....On the ferry to Mindoro from Batangas (just south of Manila), and we are passing by islands so small no one lives on them it seems. Listening to my music, I’m just grateful to be on the road again after a week with family in the “big city.” Manila’s crazy traffic and pollution had little appeal to me; thank goddess my Lola Julietta’s family shuttled us around and took us into the “Switzerland” of the region, Tagaytay. She and her family also fed us a plethora of tasty local food from Lechon to Bicol Express. Oh, and yes, I was able to make it to see the Black Madonna in Manila Center, Our Lady of Guidance. Still, Manila met my low expectations. Batangas too, our plan B when the ferry was cancelled due to a passing Typhoon, was a disappointment. Expensive and, a frankly, ugly concrete jungle if I’ve ever seen one.
I’m struck just now at my dismal attitude. Indeed, it’s been now a month since I’ve been in the Philippines, and this month has been, overall, a challenging one. My emotions range from probably simple homesickness to intense rage at the obvious sexism, racism, and classism I’ve both observed and experienced. I’ll admit, I’m especially sensitive to the racism bit.
As my skin tans, and locals comment about it, I can’t but help to think of their whitening soaps and creams. It is perhaps especially tricky given that most white folk here are men (I’ve only met one white woman!) and old and dating a young Filipina. Of course, the scene of white old geezer and beautiful youthful Filipina makes me sick. How do I then turn to my partner, yes white and a man, but far younger than me, and see around the huge obstacles of multiple oppressions all around me? I wonder at how they view me and my relationship. And, then, I think of my Lolas—Concepcion and Julietta—married to my selfish, privileged, and abusive white grandfather. All said, it seems hecka complicated.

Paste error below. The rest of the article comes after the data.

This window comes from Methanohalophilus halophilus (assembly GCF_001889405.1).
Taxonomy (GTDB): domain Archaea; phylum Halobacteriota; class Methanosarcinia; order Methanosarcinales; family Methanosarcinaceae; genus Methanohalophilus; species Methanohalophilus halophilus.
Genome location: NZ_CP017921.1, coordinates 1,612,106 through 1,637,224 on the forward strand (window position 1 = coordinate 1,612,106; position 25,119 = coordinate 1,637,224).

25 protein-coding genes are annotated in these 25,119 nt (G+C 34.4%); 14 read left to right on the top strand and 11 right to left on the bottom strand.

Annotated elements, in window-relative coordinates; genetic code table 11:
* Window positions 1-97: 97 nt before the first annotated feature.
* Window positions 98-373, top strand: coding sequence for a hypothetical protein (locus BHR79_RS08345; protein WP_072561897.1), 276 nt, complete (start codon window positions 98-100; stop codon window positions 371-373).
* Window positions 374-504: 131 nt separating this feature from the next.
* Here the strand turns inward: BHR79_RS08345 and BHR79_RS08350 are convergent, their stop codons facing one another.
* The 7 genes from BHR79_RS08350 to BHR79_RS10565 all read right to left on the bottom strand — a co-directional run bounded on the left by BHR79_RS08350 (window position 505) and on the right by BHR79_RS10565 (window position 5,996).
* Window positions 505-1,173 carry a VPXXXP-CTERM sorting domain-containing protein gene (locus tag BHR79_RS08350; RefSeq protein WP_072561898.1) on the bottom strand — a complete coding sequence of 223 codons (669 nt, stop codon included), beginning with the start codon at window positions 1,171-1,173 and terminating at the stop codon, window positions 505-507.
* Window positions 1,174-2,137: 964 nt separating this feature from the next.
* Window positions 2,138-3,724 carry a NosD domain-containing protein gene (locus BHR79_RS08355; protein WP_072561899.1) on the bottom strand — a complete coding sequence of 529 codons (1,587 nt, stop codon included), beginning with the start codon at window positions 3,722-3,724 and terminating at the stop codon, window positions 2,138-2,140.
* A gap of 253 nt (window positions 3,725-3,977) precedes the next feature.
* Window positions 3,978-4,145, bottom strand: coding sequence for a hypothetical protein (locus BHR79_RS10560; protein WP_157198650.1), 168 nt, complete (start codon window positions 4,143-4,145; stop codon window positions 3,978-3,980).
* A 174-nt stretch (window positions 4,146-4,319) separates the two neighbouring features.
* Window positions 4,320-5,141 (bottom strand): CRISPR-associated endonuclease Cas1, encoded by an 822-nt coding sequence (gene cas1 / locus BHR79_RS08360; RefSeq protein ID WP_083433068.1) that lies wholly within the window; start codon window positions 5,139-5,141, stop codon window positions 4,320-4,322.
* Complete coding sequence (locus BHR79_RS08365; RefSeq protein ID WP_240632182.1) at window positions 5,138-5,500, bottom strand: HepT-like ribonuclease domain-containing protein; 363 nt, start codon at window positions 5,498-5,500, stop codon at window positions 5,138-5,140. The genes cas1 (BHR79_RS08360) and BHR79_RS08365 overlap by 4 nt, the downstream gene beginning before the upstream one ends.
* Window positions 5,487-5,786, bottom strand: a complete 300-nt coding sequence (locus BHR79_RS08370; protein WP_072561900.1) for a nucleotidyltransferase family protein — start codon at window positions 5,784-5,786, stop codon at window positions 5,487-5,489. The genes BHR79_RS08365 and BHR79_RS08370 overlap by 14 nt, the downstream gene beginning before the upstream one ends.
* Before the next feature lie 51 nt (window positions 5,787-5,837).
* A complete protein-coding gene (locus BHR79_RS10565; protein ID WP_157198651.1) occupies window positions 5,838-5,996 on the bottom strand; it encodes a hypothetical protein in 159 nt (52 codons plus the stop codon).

Certainly, all these issues are merely obstacles to true intimacy and trust, the visions I’ve set for my thirties in particular. Racism and sexism are not my focus; I must remember that. In the same way that I experienced these oppressions in church growing up, they kept me from God/dess and my spirituality for a long time. Both in first years of my life, when I fell in step with white patriarchy and in the second phase of my life, when I spent countless energy on fighting the white man. I chose then and I choose now to engage on close, personal, small community relationships.
The other challenging aspect of the Philippines journey has been the scuba diving. I admitted to my partner that I could think of no greater fear of mine than breathing underwater. I’ve dived now seven times I believe, and every time, it’s a process of embracing my fear. Terrifying, I tell you, and it takes a lot out of me. I begin to think I drowned in a past life even! Nevertheless, the rewards are very worthy: gorgeous coral fans, fascinating fish of all kind, and giant sea turtles too.
...In El Nido, Palawan, and living here for the better part of the month. Getting to know the place.
Our landlady, Lizbet, owns the market below us and the bar next store (the grasshopper). Edgar, her partner, works at the dive shop with my partner. Lizbet’s folks stay here too, and they sit often together in front of their stories and talk and watch everyone. There’s a lot of laughter, and Lizbet is the woman in charge. I often hear someone (her parents, daughter, neighbors) yelling, “Bet”! when someone wants to buy something. Lizbet brings us her homemade dishes and tells us when the guys selling fresh shrimps, water, and more are passing by with their wares.
To our right, there’s also a salon/massage parlor with a “lady boy” as the main hairdresser. Then, further down the street, are a variety of small markets and travel tour shops.
This town is quite special with the archipelago of islands made of jagged limestone out on the Bay. Gorgeous. The town itself too is a tourist destination, yes, but it’s also just a local town. It takes a 5 hour van drive to get here, and this remoteness has made it possible for El Nido to be what it is a – a mixture of Westerners (mostly German, I don’t know why!) and families who grew up here for generations. It’s nice that way, but also harsh with unreliable electricity, dogs, kids, and cats all trying to survive, and large quantities of various pollutions. Sometimes I feel the Earth and Sea falling apart as I watch, but, really, it’s all so still stunning. I wonder if this is what Califas once was, and I’m thankful to be here to bear witness to El Nido before it’s….gone.
|North Pandan Island, Mindoro|